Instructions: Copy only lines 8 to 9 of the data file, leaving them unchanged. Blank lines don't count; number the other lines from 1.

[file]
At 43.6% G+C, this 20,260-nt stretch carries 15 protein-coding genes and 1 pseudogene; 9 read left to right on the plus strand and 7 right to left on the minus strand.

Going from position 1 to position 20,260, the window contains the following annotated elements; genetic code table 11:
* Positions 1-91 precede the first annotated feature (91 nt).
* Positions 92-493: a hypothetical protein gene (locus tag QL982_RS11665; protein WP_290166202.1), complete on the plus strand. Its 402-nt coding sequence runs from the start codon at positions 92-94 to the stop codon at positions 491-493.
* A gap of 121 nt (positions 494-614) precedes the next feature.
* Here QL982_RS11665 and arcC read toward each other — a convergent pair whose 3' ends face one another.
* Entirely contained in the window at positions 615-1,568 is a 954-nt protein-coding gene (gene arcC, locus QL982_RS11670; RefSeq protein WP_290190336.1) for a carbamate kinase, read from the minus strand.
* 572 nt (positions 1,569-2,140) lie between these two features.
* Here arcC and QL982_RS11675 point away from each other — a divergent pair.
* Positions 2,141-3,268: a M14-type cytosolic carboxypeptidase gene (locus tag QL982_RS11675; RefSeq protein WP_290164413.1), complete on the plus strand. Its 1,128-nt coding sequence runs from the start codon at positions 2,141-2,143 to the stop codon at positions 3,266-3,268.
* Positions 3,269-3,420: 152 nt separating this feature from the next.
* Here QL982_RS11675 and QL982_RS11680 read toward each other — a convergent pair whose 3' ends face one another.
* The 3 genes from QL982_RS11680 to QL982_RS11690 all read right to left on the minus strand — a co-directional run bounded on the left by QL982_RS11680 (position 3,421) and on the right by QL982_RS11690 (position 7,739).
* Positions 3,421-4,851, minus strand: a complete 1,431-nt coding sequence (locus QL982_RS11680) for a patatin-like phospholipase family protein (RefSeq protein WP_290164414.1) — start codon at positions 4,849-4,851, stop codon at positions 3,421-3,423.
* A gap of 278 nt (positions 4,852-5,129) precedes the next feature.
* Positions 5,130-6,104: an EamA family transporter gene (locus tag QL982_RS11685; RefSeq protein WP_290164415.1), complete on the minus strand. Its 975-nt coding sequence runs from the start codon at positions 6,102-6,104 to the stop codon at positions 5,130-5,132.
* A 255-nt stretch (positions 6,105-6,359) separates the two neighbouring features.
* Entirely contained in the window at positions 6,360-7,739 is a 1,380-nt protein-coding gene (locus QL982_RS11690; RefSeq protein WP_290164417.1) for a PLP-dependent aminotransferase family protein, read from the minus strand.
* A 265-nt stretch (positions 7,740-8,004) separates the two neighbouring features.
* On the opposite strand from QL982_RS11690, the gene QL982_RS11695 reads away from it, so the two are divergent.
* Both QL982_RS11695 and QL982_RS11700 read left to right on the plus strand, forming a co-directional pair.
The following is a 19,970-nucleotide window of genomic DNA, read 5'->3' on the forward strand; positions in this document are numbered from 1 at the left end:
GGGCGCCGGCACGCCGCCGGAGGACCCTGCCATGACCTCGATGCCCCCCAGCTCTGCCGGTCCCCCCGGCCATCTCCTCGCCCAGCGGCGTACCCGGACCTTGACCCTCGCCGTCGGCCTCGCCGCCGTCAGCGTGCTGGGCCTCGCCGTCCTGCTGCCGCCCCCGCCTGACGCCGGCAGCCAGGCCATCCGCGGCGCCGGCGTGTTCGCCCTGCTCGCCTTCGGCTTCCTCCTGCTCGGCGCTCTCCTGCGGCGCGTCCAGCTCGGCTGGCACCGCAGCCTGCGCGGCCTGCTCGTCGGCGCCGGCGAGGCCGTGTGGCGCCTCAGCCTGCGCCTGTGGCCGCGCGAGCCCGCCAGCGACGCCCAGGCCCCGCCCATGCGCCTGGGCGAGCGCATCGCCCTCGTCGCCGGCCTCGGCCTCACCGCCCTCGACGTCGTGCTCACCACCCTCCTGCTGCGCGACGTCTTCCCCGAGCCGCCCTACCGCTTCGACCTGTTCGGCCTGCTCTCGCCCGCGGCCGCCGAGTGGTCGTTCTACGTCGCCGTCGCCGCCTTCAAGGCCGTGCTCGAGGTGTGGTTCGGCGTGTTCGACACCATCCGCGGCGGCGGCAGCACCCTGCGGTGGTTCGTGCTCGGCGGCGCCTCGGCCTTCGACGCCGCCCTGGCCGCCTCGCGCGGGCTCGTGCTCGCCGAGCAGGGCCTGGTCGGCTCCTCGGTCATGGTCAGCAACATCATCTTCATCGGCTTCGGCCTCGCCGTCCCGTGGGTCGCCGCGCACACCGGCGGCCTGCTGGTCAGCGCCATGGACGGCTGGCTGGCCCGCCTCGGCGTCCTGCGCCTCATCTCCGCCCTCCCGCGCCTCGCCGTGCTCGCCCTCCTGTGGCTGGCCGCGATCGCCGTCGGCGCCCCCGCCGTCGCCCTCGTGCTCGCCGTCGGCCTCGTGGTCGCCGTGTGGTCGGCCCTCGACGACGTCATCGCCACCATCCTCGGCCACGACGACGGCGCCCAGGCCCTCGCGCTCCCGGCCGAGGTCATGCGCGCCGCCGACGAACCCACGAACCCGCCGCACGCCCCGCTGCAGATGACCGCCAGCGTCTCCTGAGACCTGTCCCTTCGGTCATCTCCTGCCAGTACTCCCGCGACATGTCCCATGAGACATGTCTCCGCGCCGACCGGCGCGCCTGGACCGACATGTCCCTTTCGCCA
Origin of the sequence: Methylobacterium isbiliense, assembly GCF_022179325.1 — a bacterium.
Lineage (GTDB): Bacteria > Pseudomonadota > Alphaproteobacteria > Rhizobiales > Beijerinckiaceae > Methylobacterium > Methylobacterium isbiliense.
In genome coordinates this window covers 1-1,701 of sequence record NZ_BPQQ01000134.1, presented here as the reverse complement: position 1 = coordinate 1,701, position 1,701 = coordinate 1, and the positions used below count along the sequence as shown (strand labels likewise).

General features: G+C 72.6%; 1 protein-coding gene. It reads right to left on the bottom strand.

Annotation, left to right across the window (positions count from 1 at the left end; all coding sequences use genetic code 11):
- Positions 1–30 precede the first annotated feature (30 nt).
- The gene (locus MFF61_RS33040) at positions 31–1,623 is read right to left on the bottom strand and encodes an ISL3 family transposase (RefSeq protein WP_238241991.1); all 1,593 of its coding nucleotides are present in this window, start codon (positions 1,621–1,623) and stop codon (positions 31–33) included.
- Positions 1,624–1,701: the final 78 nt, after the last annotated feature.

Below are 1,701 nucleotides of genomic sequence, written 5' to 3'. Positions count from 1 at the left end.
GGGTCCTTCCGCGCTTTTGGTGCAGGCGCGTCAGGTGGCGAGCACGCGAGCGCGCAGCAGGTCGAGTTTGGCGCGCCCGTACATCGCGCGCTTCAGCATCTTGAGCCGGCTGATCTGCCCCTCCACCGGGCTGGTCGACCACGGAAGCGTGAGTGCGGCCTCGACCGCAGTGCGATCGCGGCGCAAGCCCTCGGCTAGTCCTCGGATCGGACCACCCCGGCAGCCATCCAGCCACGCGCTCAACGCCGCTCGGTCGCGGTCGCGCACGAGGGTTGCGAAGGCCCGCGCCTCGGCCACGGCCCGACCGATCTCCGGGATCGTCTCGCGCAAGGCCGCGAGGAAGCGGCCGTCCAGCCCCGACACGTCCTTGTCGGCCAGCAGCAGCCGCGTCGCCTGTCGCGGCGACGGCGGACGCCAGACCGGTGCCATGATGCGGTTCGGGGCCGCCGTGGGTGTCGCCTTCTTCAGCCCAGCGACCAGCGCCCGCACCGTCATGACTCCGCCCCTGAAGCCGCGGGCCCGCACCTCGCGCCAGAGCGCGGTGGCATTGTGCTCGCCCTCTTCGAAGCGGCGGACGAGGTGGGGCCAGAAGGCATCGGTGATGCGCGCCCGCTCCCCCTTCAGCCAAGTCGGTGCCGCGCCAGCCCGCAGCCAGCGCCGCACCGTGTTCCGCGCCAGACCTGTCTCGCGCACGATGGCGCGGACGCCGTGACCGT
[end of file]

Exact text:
* 572 nt (positions 1,569-2,140) lie between these two features.
* Here arcC and QL982_RS11675 point away from each other — a divergent pair.